Wikipedia:Featured article candidates/Dogpatch USA/archive1

From Wikipedia, the free encyclopedia
Jump to: navigation, search

Dogpatch USA[edit]

This article has been nominted before and gone through two peer reviews. All issues brought up in both have been adressed and fixed. The article has also gone through exstensive exspansion since then. --The_stuart 07:32, 12 September 2005 (UTC)

It is my understanding that since these images are promotional material being used solely for educational purposes not comercial, that they fall under the status of fair use under United States copyright law. Otherwise I wouldn't have uploaded them in the first place. --The_stuart 21:38, 12 September 2005 (UTC)
If they are being used under "fair use", then the rules at Wikipedia:Fair use and Wikipedia:Image description page#Fair use rationale need to be followed. In particular, the creator and current copyright holder need to be indicated, and a fair use rationale needs to be provided for each image. --Carnildo 22:19, 12 September 2005 (UTC)
The copyright status of many of these images is going to be almost impossible to determine. Naturally, some of the artwork within the images would be from Al Capp, but the rest of it is from a defunct amusement park, and I would be amazed if the copyright on that portion of it is clear. -- Jmabel | Talk 01:29, September 13, 2005 (UTC)
Actually, we don't have to attribute the artwork to Al Capp because it was created while the characters were under linsense to the park. So should we attribute the copyright to which ever company likely owned the park during the year that the brochure was likely created?--The_stuart 13:45, 13 September 2005 (UTC)
  • Support Well written, well laid out. --PopUpPirate 11:56, 15 September 2005 (UTC)
  • Support. Excellent article. This is an example of an article that can only be found on Wikipedia. When this article first came up a while back, I reluctantly voted against it. I'm glad to see it's now been totally updated and revised and I'm happy to support it.--Alabamaboy 23:54, 15 September 2005 (UTC)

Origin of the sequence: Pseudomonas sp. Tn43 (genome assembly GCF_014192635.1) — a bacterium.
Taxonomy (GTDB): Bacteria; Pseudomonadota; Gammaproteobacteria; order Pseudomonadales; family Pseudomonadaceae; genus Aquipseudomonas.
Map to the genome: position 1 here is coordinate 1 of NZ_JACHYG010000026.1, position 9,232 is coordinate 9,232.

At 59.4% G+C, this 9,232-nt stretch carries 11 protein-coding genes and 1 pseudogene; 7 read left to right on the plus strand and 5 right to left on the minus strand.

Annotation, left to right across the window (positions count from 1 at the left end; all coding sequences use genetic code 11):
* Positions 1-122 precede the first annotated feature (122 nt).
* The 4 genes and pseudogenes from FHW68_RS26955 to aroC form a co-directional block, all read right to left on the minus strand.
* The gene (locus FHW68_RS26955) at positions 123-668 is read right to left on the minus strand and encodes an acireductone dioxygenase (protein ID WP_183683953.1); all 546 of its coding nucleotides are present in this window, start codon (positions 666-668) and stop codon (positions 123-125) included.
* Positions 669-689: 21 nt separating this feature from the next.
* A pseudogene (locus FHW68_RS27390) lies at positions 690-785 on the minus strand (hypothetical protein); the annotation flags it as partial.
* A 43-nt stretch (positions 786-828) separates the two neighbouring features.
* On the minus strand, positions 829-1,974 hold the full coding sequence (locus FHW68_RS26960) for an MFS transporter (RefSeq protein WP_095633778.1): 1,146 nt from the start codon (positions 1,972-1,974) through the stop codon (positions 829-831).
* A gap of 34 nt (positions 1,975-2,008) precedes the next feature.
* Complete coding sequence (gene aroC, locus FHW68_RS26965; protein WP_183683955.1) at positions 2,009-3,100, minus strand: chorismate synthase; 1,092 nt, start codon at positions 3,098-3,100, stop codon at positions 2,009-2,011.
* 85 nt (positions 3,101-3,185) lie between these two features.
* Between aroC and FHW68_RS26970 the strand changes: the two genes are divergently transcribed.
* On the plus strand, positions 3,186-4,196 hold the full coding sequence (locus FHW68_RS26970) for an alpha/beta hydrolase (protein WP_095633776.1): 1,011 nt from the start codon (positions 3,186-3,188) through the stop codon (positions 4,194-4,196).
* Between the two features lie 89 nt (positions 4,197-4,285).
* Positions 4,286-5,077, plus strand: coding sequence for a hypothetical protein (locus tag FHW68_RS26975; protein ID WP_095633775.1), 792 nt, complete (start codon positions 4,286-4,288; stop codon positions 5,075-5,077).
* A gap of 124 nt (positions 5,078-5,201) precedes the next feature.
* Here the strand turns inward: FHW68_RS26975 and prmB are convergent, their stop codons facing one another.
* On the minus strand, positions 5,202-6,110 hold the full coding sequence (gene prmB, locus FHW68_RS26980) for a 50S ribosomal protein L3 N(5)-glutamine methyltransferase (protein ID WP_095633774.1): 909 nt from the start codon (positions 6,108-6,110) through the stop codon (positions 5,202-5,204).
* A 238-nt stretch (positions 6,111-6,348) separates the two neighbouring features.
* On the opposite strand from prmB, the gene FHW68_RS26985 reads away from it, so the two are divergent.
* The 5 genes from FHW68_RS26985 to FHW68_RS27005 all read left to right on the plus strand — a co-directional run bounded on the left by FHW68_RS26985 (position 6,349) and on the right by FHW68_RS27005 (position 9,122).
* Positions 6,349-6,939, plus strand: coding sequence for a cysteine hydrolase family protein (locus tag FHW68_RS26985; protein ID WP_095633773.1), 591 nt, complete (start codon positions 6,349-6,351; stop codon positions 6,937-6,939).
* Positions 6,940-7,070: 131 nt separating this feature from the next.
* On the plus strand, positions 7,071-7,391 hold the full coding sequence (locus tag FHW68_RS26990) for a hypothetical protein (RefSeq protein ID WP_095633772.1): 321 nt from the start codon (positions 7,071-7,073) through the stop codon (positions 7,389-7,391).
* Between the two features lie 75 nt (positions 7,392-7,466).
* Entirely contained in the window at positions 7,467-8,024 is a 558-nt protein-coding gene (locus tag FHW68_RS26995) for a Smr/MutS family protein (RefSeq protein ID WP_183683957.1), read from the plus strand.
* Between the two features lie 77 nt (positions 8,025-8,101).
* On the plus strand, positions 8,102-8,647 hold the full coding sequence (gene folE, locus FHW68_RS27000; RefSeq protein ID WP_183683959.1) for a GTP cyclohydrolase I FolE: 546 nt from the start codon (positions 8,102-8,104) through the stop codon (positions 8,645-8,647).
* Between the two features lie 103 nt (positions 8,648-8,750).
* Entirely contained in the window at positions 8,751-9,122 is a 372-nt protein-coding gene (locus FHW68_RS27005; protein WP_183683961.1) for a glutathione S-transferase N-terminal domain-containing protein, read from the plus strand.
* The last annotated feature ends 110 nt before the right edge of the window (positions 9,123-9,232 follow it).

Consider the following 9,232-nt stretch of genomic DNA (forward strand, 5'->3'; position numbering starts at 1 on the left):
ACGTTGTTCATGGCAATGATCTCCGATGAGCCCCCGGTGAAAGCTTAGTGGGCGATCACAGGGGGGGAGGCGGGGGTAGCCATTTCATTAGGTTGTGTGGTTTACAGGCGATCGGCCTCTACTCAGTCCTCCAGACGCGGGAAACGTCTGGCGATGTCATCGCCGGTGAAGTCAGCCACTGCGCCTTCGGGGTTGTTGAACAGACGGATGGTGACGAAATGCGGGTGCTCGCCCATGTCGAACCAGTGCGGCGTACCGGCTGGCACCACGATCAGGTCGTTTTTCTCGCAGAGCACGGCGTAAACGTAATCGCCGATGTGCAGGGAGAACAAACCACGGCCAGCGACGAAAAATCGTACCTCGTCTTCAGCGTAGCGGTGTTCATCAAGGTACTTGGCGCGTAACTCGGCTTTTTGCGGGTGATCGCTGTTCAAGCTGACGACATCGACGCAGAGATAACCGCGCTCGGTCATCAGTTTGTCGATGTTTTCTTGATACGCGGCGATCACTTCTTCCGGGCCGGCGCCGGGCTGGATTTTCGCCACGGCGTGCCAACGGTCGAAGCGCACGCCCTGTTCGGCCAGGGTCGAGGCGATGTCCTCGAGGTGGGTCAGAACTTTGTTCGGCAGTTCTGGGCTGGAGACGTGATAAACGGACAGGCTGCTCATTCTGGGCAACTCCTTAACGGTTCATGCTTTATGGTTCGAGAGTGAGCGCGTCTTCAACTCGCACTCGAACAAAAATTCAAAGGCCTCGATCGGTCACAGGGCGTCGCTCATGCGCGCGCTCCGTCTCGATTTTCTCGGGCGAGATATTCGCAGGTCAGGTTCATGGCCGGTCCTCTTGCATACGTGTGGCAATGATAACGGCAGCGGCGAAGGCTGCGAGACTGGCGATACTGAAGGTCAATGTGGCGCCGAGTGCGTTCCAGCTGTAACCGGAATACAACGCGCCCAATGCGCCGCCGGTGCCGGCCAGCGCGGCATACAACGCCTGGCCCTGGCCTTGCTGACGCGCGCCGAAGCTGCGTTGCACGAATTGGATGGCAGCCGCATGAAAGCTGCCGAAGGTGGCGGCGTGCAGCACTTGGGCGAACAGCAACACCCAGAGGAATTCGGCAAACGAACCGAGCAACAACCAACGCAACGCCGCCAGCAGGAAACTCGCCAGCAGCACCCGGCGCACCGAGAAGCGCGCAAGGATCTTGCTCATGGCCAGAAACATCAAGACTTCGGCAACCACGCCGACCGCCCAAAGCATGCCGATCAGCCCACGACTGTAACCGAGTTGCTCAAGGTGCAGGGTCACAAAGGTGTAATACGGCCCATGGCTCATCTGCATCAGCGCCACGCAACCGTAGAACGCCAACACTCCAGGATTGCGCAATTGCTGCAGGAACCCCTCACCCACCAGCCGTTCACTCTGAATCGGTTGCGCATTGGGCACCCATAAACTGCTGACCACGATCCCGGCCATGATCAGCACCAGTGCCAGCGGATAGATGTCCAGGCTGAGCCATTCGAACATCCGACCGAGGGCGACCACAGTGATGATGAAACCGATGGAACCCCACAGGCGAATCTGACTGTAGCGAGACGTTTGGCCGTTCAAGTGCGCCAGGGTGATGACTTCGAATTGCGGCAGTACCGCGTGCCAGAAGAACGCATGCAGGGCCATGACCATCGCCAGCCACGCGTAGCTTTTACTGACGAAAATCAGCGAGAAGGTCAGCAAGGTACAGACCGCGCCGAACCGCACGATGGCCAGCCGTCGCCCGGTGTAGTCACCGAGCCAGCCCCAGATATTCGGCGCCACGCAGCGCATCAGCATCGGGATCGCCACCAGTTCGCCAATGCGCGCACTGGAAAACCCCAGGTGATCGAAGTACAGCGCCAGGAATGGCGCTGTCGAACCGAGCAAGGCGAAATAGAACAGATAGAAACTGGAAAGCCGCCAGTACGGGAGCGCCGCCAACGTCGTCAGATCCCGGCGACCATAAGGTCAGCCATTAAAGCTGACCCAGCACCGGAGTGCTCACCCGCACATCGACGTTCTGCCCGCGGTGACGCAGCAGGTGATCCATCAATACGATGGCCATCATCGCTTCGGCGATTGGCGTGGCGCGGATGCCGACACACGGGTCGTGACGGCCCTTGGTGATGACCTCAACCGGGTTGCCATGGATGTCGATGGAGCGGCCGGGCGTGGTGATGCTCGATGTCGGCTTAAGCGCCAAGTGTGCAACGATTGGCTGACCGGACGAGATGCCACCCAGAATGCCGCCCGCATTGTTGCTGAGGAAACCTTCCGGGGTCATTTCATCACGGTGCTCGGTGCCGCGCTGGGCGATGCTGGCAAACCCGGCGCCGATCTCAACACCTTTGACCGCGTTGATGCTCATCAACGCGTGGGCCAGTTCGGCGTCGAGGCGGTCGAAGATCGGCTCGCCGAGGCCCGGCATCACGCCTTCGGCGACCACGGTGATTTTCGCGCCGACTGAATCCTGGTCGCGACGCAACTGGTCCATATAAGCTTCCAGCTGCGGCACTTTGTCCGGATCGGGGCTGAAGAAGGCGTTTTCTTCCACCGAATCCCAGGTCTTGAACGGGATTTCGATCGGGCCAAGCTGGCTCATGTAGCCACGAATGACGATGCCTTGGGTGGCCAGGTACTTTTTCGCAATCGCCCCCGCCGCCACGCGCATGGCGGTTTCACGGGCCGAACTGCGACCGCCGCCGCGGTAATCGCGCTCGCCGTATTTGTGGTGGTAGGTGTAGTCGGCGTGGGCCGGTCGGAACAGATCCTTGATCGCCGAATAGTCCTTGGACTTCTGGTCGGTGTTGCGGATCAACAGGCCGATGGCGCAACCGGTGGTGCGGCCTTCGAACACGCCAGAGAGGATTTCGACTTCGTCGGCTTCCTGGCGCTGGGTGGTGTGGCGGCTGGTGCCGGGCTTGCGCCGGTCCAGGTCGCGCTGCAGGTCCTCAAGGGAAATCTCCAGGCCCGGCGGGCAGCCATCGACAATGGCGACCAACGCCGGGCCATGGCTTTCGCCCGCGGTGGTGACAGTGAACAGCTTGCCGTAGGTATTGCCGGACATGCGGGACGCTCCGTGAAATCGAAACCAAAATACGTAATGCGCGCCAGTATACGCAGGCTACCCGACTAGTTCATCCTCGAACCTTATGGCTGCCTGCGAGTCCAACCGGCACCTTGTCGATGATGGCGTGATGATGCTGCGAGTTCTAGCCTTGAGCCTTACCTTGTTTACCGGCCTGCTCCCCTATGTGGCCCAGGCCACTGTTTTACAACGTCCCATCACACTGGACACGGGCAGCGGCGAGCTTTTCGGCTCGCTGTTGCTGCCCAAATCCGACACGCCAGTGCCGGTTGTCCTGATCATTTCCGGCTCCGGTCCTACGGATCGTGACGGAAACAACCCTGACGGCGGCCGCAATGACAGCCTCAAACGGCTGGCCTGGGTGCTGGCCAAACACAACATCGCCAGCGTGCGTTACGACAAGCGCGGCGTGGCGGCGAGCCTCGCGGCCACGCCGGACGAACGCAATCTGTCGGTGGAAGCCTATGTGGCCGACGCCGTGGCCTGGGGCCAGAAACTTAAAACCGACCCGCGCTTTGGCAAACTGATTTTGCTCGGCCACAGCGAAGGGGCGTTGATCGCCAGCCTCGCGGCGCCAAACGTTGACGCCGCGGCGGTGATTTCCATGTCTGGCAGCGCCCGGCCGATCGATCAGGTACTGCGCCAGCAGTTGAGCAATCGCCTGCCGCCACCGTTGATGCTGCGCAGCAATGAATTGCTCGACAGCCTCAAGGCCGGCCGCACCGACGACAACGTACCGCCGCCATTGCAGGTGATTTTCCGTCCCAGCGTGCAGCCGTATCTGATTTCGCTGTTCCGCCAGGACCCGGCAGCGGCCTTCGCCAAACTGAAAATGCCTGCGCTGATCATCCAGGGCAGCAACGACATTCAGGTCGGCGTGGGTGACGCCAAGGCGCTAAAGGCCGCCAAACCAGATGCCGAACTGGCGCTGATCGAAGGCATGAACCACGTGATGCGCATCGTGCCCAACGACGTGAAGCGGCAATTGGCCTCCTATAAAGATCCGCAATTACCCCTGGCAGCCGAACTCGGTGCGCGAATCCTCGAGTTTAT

• Support; Al Capp's artwork itself is almost certainly still under copyright, and can be used only insofar as it constitutes fair use. Brochures and the like put out by a now-defunct park, when they do not include Al Capp's artwork, are not under copyright. At any rate, I do support this piece; it's quite good. Hydriotaphia 21:49, 16 September 2005 (UTC)
    • Copyright doesn't work that way. Just because the original owner of the copyright has gone bankrupt doesn't mean the copyrights have evaporated. Copyrights are business assets just like land, machinery, and employees, and are transferred when a business is sold, or auctioned off if the business is broken up. --Carnildo 00:05, 17 September 2005 (UTC)
      • You are correct. However, fair use will cover reprinting decades old brochure from a defunct theme park. I would hate to remove these brochures from the article b/c they are of historic value. --Alabamaboy 23:29, 17 September 2005 (UTC)
  • Conditional support. The article stands on its own merits. Let's just dump all the graphics, because the issue of copyright is not likely to be resolved aside from the rationale that has been discussed here on this page. The article is rooted in the well-documented research of Russell Johnson, and expanded to include first-person accounts by the many people who were involved at some time in the park's history. It's a factual account, and a pleasure to read, without the disputed graphics. RogerK 03:57, 18 September 2005 (UTC)
A featured article needs images. --69.152.205.238 15:14, 18 September 2005 (UTC)
      • I agree with the anonymous user. I also don't see anything about the images that means they can't be used under fair use. While I do agree that some article use fair use far too much, in this case fair use is sufficient. We are talking about a theme park that has been defunct for more than a decade. As someone who works in advertising, I can testify that ancient brochures are worthless to any business, let alone a defunct one. To say that the brochures are "business assets" is silly. Use all of these images under fair use.--Alabamaboy 16:12, 18 September 2005 (UTC)